10-29-2013 05:23 AM
As the title says I wondered if someone could explain what "enforce machine authentication" is used for?
10-29-2013 05:25 AM - edited 10-29-2013 05:28 AM
Enforce Machine Authentication is used in many environments as a way to verify corporate owned Windows machines.
A valid Active Directory computer/machine account is required to gain access to the network.
So for example, if you only wanted to permit Active Directory-joined Windows devices to a particiular SSID, you could use the Enforce Machine Authentication option.
Here is a chart that show the different combinations of Machine and User authentications and their results.
10-29-2013 06:18 AM
OK for information I did a test, machine auth not enforced.
Domain machine connecting to the 802.1x wireless network, it authenticated by machine. but only says 802.1x as the auth type.
Non-domain machine connecting to the 802.1x network, it prompted for user auth, again shows 802.1x as the auth type.
then enable machine auth on the aaa profile
domain machine connecting to the 802.1x wireless network, it authenticated by machine. but says 802.1x-machine as the auth type.
Non-domain machine connecting to the 802.1x network, it prompted for user auth, again shows 802.1x-user as the auth type.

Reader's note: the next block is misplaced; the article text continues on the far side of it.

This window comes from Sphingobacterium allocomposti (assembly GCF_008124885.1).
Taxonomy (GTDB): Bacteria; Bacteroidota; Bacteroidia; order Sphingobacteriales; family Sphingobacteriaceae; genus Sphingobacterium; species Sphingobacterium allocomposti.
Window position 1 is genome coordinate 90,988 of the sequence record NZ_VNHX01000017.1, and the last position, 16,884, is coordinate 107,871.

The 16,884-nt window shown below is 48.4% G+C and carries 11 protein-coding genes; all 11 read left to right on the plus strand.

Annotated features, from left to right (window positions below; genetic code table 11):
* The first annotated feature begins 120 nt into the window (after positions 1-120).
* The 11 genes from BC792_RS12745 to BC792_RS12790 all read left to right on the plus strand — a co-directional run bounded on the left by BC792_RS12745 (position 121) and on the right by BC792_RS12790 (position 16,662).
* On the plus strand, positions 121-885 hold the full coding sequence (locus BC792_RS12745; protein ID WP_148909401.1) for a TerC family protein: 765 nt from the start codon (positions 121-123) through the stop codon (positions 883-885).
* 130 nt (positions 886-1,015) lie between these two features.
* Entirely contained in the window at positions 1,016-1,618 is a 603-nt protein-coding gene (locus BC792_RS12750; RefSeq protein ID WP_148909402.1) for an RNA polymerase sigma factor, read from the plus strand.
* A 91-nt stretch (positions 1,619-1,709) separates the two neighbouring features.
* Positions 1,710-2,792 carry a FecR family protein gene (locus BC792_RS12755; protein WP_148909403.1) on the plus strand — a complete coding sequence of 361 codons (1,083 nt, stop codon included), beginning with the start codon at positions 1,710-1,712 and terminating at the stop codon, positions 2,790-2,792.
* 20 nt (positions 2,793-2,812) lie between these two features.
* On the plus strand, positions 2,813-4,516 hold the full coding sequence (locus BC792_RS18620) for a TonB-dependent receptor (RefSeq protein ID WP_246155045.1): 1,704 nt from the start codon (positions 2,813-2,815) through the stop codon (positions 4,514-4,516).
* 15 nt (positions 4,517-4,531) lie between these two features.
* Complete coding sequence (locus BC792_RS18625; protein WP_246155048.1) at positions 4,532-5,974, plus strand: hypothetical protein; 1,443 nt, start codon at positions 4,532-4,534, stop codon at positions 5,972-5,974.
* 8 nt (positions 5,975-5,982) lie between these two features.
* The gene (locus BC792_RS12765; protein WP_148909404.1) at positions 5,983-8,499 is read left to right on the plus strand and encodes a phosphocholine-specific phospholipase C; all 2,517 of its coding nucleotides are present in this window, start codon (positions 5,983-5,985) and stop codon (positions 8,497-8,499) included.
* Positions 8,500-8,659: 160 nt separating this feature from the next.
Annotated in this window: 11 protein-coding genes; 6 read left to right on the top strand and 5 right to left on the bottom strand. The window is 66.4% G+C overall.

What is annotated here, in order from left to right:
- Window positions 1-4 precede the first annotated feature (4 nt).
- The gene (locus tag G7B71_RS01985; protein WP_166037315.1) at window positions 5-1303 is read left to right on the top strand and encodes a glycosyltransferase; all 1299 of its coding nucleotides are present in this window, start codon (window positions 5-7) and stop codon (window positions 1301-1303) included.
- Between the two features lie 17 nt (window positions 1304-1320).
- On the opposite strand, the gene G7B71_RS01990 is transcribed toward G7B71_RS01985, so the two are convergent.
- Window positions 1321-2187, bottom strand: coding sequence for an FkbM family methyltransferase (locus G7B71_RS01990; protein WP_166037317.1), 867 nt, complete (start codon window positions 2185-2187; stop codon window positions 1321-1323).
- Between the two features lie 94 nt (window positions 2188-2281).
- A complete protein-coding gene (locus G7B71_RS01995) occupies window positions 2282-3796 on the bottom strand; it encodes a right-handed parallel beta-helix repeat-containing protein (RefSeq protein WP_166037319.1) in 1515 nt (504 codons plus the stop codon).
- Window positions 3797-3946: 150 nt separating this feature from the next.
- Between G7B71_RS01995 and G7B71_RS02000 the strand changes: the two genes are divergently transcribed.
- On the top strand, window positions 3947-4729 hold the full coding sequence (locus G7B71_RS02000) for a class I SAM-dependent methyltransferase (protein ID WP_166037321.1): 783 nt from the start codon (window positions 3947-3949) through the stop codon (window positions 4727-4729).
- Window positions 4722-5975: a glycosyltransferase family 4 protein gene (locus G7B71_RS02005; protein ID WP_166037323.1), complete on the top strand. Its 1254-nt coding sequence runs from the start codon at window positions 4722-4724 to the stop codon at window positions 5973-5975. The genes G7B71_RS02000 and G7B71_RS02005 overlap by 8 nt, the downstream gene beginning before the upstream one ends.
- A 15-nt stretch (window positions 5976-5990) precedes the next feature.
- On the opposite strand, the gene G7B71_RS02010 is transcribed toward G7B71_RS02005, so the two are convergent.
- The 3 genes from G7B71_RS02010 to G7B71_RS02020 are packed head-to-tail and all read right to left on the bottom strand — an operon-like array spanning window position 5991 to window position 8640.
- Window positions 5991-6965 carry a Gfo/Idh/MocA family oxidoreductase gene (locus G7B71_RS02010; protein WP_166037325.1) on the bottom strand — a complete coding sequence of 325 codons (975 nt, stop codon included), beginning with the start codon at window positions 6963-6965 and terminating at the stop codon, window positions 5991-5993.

OK so that looks fine, but how would you, for instance, have it so the machine connects via machine auth, then you get the Windows GINA and the user logs in, and the connections flips over to be user auth so individual radius attributes can be used to assign a particular role?
10-29-2013 06:50 AM - edited 10-29-2013 06:52 AM
When the machine boots, it will machine auth at the login screen. Once a user logs in, the device will reauthenticate with the user's credentials.
Are you using ClearPass? There are built-in "automagic" roles that can handle machine vs user authentication for policy decisions.
10-29-2013 07:11 AM
Thanks for the info so far.
What you describe does not happen, no reauth happens when the user logs in. Do i have to set single user sign on on the actual wireless profile on the client machine?
10-29-2013 08:30 AM
You'll need to set the authentication mode on the client to "User or computer authentication". This tells Windows to perform machine authentication at the login screen and user authentication once the user logs in.
To do this, go to the properties of the SSID in Windows (Win 7 in my example).
Click on the Security tab.
Click the Advanced settings button.
In the 802.1X settings tab, click "Specify authentication mode".
Select "User or computer authentication" from the drop-down.
If a reply adequately addresses your issue, please click on the "Accept as Solution" and "Give Kudos" button so this information can benefit other users.
10-29-2013 08:33 AM - edited 10-29-2013 08:47 AM
^ That is usually enabled OOTB on Windows XP and higher unless you are setting different policy via a GPO.
The SSO feature in the supplicant is an alternative if you do not want to use machine auth. It passes the credentials from the login screen to the network, authenticates and then contacts a DC to authenticate the session.